Remembering the Holocaust, and Overseer Emerita Judith Isaacson, with a Bowdoin Garden

On the eve of Yom HaShoah (Holocaust Remembrance Day), April 23, a group of almost 50 people gathered on the Bowdoin campus to dedicate a new daffodil garden planted in the memory of the 1.5 million children who died in the Nazi death camps. The garden is Bowdoin’s contribution to the Daffodil Project, a worldwide effort to plant one daffodil for each child who died.

Sunday’s garden ceremony and Yom HaShoah service, held on a warm spring day as the daffodil leaves poked up from the ground, was a chance to dedicate the garden and honor Judith Magyar Isaacson, Bowdoin overseer emerita, a Hungarian-Jewish American educator, and Auschwitz survivor who settled in Maine after marrying Irving Isaacson, a native of Auburn/Lewiston.
Read the story in Bowdoin News.

Bowdoin Marches for Science

Two busloads of Bowdoin staff, students, and faculty headed to the Saturday morning March for Science in Portland, Maine, joining the many thousands of people who marched in defense of science in the US and around the world.

The Bowdoin group was organized by Professor of Physics Madeleine Msall, Sustainability Outreach Coordinator Bethany Taylor, Emily Ruby ’19 and Zoe Wood ’18. Students and professors from across the sciences and humanities came out for the event.

Hadley Horch, associate professor of biology and neuroscience, said she decided to march because she wants society to be data driven. “We should gather as many facts as we can about a problem and use what we know to solve problems and make policy. And that, to me, should not be a political issue,” she said.

Kristen Gunther ’09 Leads the March for Science Charge

Kristen Gunther ’09

We are used to seeing people take to the streets to defend their rights or a particular political point of view. But can you get people to march for a mode of inquiry? Kristen Gunther ’09 believes so, and is working to make it happen.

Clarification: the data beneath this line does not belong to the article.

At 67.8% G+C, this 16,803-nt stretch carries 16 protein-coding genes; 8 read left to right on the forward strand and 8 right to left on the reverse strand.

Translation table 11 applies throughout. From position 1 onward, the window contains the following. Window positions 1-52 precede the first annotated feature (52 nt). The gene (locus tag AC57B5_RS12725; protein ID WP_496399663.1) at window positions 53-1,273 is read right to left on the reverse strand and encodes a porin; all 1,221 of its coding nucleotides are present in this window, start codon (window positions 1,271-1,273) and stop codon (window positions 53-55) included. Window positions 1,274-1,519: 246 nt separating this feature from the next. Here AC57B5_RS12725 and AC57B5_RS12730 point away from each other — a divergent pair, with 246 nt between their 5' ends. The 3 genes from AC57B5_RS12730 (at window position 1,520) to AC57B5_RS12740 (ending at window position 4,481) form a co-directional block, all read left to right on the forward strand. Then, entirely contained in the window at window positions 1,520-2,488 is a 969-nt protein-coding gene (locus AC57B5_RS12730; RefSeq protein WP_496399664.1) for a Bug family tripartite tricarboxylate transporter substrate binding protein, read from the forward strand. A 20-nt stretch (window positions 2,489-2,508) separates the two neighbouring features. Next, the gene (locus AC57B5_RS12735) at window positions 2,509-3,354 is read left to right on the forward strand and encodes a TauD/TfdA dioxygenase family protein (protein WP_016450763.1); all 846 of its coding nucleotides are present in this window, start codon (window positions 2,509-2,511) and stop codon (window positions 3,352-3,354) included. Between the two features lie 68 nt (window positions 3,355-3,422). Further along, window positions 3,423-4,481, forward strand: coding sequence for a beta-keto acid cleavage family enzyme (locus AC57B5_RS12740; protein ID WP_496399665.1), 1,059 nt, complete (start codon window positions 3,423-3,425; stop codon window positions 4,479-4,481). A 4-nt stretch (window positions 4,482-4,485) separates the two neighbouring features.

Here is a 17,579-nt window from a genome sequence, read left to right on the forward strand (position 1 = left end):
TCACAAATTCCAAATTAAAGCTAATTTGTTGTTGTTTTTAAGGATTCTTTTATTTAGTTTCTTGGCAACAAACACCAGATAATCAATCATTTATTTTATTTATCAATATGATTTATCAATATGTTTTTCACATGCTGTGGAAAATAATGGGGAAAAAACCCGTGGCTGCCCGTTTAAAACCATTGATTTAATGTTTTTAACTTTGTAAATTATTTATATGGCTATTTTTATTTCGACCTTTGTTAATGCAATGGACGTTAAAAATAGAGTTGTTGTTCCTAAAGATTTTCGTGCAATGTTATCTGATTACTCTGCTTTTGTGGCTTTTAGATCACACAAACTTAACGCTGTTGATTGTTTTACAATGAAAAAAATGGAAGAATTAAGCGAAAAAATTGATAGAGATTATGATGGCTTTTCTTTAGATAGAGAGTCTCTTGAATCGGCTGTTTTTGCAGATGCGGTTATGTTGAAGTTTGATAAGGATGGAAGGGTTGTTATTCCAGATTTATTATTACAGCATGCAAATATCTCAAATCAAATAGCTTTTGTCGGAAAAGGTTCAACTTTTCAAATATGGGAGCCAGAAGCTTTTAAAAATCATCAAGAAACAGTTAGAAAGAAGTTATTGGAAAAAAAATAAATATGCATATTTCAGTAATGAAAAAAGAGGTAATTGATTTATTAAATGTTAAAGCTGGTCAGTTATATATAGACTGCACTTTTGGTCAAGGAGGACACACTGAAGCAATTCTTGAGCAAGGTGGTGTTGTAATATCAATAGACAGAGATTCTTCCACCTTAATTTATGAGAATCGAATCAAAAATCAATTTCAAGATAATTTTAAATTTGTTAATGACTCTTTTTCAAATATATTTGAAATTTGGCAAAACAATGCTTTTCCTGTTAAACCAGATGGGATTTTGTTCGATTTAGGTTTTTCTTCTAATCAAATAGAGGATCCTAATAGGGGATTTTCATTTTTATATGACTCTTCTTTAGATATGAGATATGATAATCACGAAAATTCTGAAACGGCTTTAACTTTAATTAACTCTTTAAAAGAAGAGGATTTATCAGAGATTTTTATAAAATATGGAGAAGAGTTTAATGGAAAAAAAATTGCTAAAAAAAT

With a small team of like-minded scientists and science supporters, Gunther has for the last 10 weeks been mobilizing people across the country and the world to join the March for Science on April 22.

Since the end of January, Gunther has been working as the March for Science’s “mission strategy” leader, honing the goals, values, and language of the movement.

“It’s a powerfully aspirational movement,” she said recently during a telephone conversation. “It is a moment for people to articulate what they want the relationship between science and the broader society or common good to be. People are working hard at saying, this is how we can support a robust scientific enterprise, here is how it serves people, and this is how it applies to policy in support of the common good.” Read the story in Bowdoin News.

Professor Jean Yarbrough: ‘How I Became a Conservative’

Jean Yarbrough

Taking her cue from the Lady Gaga song “Born This Way,” government professor Jean Yarbrough announced at a recent talk about her politics that she “was not born this way.”

“I was not born into a conservative family, I was not born into a Republican family, and I am still an outlier in my birth family,” revealed Yarbrough, who is Bowdoin’s Gary M. Pendy Professor in Social Sciences, Government and Legal Studies and an expert in political philosophy and American political thought.

The talk was organized by the Eisenhower Forum, a conservative-leaning political discussion group at Bowdoin. Read the story in Bowdoin News.